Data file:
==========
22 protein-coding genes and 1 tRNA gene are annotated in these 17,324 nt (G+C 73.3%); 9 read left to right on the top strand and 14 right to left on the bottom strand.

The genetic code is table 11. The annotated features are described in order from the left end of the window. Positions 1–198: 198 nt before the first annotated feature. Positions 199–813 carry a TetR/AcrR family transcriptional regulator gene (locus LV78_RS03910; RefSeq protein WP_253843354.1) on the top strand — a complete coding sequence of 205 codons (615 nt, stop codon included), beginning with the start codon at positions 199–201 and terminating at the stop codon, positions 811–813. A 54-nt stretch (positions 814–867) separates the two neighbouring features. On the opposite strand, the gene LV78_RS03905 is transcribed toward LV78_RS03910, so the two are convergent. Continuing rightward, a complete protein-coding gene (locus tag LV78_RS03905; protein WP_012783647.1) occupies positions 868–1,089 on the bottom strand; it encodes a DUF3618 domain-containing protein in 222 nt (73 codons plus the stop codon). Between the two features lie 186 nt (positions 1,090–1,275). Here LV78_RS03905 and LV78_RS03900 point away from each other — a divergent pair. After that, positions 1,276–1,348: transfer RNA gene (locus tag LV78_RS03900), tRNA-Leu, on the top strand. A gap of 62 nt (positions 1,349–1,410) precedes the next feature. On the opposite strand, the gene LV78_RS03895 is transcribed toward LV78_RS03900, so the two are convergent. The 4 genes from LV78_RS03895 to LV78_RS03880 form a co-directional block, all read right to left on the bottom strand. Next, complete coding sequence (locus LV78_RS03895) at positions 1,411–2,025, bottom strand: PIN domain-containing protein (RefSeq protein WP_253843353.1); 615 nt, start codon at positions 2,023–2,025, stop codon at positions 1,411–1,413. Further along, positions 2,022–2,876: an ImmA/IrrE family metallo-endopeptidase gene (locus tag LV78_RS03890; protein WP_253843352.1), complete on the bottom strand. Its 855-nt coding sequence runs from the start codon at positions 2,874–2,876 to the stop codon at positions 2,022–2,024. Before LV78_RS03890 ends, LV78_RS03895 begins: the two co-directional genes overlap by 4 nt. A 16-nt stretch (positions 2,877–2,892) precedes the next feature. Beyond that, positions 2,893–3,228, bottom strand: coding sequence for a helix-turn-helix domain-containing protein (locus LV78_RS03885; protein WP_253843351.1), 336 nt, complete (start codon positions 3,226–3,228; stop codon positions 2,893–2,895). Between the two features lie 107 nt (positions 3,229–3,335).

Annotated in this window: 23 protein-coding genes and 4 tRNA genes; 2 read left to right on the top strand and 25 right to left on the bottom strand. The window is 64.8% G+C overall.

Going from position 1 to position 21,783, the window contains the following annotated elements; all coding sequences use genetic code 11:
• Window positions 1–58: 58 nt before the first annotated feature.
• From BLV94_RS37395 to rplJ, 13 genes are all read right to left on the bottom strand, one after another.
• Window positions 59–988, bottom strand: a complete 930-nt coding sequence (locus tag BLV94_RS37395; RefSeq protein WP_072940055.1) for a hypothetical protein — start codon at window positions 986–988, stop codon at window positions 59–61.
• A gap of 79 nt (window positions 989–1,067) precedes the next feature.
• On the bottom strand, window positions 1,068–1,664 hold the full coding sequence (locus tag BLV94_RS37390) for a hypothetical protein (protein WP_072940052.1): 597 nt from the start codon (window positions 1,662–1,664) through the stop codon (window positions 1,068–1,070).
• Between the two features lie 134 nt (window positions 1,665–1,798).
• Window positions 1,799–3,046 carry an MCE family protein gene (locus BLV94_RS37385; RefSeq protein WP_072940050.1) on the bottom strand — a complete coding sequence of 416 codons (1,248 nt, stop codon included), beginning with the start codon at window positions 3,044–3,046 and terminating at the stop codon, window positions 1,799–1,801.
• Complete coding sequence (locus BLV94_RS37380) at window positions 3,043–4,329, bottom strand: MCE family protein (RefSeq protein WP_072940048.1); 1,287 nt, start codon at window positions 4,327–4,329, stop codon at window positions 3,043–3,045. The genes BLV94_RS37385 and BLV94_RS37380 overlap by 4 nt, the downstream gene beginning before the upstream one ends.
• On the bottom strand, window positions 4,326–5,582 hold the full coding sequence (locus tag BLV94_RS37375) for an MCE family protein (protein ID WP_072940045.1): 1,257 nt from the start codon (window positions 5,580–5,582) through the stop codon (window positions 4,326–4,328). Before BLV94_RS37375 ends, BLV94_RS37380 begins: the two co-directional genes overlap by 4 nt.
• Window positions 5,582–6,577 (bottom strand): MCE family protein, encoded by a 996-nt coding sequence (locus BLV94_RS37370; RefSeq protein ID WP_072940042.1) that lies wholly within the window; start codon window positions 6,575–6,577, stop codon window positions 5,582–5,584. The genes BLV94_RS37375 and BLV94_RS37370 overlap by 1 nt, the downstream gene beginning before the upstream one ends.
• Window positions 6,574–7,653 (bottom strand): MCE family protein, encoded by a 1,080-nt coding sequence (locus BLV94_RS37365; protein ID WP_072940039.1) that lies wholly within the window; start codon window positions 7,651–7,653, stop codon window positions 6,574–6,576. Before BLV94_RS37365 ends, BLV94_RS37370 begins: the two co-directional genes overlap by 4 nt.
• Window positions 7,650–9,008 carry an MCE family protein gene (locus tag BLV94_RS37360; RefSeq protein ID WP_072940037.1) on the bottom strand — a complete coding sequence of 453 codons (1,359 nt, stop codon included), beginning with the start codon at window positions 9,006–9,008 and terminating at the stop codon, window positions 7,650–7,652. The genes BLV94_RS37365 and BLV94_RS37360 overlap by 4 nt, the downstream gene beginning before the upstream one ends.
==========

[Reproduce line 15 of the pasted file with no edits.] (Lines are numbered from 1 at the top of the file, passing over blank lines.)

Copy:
• Window positions 6,574–7,653 (bottom strand): MCE family protein, encoded by a 1,080-nt coding sequence (locus BLV94_RS37365; protein ID WP_072940039.1) that lies wholly within the window; start codon window positions 7,651–7,653, stop codon window positions 6,574–6,576. Before BLV94_RS37365 ends, BLV94_RS37370 begins: the two co-directional genes overlap by 4 nt.